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What is domestic violence and what are the penalties for it in Pennsylvania?

On Behalf of | Nov 15, 2020 | Violent Crimes

Domestic violence is illegal in Pennsylvania, just like it likely is in virtually any other jurisdiction in the United States. The state outlines its treatment of domestic violence in Pennsylvania Statutes, Title 23, Sections 6102 and 6113. 

What constitutes domestic violence?

Someone doesn’t have to be in a romantic relationship with another person to face domestic abuse charges here in Pennsylvania. They need only to be biological parents to a child, in a sexual relationship or otherwise share a household or familial bond with one another to face such criminal charges. 

Anyone who causes another to fear bodily harm or recklessly, intentionally or knowingly inflicts bodily harm upon someone else, may face domestic abuse charges in Pennsylvania. Criminal offenses such as sexual abuse of minors, stalking, rape or assault all fall under the umbrella of domestic abuse.

How Pennsylvania handles domestic violence allegations

State law requires any law enforcement officer who responds to a 911 call in which someone accuses a housemate of violence to arrest the alleged perpetrator of such acts. Pennsylvania law doesn’t allow victims to decide not to press charges in such cases. The prosecutor determines that instead.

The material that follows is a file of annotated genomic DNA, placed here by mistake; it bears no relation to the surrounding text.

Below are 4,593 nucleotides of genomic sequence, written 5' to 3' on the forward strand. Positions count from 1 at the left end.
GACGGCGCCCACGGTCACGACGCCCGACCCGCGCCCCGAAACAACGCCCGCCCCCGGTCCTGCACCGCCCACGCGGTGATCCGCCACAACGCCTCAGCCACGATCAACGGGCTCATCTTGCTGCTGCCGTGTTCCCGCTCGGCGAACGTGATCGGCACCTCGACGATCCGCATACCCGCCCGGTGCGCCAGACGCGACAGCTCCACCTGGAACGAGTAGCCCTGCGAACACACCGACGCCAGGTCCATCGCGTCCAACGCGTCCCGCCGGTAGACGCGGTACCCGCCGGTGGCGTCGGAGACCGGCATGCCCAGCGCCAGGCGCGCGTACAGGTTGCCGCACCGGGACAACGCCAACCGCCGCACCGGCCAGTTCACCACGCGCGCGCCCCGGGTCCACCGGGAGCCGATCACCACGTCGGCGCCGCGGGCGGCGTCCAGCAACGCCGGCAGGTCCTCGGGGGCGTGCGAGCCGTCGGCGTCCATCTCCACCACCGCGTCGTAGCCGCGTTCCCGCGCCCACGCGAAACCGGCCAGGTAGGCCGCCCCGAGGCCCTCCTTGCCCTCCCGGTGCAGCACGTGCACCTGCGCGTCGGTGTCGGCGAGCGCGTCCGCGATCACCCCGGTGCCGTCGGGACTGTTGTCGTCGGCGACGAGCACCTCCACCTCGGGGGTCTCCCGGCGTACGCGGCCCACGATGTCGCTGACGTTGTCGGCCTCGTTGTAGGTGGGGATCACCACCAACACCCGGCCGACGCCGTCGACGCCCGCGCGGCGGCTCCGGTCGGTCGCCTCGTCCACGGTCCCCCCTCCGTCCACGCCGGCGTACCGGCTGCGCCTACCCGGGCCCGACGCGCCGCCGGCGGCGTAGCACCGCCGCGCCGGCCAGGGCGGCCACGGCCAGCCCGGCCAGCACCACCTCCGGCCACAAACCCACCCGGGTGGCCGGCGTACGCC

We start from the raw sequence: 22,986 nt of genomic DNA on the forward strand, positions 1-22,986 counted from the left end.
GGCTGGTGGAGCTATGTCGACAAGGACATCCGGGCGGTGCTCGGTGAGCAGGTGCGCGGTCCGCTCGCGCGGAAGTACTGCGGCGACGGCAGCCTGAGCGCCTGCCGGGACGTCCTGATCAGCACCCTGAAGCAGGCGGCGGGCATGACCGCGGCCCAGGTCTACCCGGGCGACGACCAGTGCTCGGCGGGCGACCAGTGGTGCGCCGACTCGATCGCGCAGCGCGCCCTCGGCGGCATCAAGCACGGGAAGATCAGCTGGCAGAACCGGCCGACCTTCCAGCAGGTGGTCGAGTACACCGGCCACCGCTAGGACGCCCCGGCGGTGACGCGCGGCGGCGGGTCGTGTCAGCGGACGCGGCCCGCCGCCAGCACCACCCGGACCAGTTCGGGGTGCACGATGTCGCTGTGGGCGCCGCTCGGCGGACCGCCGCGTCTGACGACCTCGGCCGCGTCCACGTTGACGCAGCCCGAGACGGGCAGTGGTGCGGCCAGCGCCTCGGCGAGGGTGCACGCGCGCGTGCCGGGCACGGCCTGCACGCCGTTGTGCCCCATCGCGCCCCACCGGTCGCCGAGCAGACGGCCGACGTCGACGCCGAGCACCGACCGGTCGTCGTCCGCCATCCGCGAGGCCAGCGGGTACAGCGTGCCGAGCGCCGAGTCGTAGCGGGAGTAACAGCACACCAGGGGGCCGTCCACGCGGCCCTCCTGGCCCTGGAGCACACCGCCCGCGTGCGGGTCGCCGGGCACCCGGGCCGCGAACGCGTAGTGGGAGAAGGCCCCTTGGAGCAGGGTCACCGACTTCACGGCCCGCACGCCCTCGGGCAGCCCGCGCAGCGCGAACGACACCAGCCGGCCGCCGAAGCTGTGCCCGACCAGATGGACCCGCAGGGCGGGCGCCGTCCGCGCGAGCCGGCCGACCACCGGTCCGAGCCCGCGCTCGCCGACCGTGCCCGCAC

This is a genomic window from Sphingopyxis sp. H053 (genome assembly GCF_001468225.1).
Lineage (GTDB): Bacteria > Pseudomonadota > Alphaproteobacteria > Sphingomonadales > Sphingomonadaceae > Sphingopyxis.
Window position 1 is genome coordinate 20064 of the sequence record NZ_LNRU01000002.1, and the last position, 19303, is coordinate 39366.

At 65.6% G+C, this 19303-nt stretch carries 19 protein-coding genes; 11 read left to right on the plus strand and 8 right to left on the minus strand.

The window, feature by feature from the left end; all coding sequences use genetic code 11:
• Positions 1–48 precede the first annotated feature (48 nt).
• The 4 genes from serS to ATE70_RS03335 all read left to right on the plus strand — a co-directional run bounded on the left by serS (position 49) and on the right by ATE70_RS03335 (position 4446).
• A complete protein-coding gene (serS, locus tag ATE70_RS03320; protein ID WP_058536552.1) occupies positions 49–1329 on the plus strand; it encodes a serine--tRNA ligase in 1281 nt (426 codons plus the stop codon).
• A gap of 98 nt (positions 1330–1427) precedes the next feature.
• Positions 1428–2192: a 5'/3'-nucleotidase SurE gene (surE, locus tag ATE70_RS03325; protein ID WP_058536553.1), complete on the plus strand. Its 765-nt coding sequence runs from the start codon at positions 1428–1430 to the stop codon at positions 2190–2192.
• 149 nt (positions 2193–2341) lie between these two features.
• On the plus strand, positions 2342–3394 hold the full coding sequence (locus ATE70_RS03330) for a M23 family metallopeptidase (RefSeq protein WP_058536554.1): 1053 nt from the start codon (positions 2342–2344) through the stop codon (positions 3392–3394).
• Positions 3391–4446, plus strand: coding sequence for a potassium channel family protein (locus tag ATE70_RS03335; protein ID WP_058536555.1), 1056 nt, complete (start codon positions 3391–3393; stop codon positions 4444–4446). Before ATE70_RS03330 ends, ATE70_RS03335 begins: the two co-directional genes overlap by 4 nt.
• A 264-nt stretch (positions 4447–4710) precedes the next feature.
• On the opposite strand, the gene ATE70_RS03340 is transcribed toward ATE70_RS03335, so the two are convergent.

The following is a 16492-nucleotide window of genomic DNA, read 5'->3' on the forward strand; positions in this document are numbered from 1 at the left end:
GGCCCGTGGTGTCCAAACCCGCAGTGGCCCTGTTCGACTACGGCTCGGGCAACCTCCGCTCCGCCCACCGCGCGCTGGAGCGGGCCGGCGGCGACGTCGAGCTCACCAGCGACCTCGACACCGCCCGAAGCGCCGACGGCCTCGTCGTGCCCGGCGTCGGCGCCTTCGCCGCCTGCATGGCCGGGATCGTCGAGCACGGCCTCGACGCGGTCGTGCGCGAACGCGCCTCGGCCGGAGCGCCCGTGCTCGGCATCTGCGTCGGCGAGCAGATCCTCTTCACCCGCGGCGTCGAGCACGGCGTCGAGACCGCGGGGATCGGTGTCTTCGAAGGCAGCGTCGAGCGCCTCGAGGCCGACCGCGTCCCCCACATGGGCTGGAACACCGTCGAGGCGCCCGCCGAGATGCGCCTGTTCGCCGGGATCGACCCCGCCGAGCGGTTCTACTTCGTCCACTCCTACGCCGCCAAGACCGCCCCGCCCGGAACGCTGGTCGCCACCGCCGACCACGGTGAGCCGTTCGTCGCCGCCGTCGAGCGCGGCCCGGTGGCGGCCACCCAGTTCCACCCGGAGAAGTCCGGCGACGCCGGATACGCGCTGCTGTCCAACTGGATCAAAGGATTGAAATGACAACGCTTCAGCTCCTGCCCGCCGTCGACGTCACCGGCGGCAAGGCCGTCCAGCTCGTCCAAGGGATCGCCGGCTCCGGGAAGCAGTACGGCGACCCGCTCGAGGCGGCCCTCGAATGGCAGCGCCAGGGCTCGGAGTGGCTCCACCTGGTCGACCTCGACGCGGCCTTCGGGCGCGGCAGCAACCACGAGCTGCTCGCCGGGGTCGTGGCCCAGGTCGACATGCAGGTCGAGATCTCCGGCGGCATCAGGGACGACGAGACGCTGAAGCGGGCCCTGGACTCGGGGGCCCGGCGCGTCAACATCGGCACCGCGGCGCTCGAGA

Penalties you may face if convicted of domestic violence

If there’s one thing that you should know about criminal penalties, it’s that there’s no one definitive sentence that any defendant can expect if a judge or jury finds them guilty of an offense. The same holds for domestic violence. 

A judge may sentence a defendant to complete counseling or an anger management class and have them pay fines. They may also brand them as a felon and order their incarceration. A judge will likely heavily weigh the alleged offenses’ severity before deciding what penalty is most appropriate in your unique case. 

What you should do if you’re facing charges

A conviction on your record can make finding or maintaining a job difficult to do. It can leave you needing supervision to see your child. It can make it hard for you to obtain individual professional licenses or work in specific fields. A violent crimes attorney can defend your rights when your future is in the balance. Don’t leave your livelihood to chance. Let a Carbondale lawyer advocate for you to the fullest extent that Pennsylvania law allows.